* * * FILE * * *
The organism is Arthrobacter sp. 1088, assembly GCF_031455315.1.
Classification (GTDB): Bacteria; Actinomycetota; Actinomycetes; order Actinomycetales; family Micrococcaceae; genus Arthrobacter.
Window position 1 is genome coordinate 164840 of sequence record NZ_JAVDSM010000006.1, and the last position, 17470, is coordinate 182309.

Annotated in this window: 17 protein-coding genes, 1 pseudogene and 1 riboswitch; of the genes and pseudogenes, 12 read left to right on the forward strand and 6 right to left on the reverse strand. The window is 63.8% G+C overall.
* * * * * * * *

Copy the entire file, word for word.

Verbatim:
The organism is Arthrobacter sp. 1088, assembly GCF_031455315.1.
Classification (GTDB): Bacteria; Actinomycetota; Actinomycetes; order Actinomycetales; family Micrococcaceae; genus Arthrobacter.
Window position 1 is genome coordinate 164840 of sequence record NZ_JAVDSM010000006.1, and the last position, 17470, is coordinate 182309.

Annotated in this window: 17 protein-coding genes, 1 pseudogene and 1 riboswitch; of the genes and pseudogenes, 12 read left to right on the forward strand and 6 right to left on the reverse strand. The window is 63.8% G+C overall.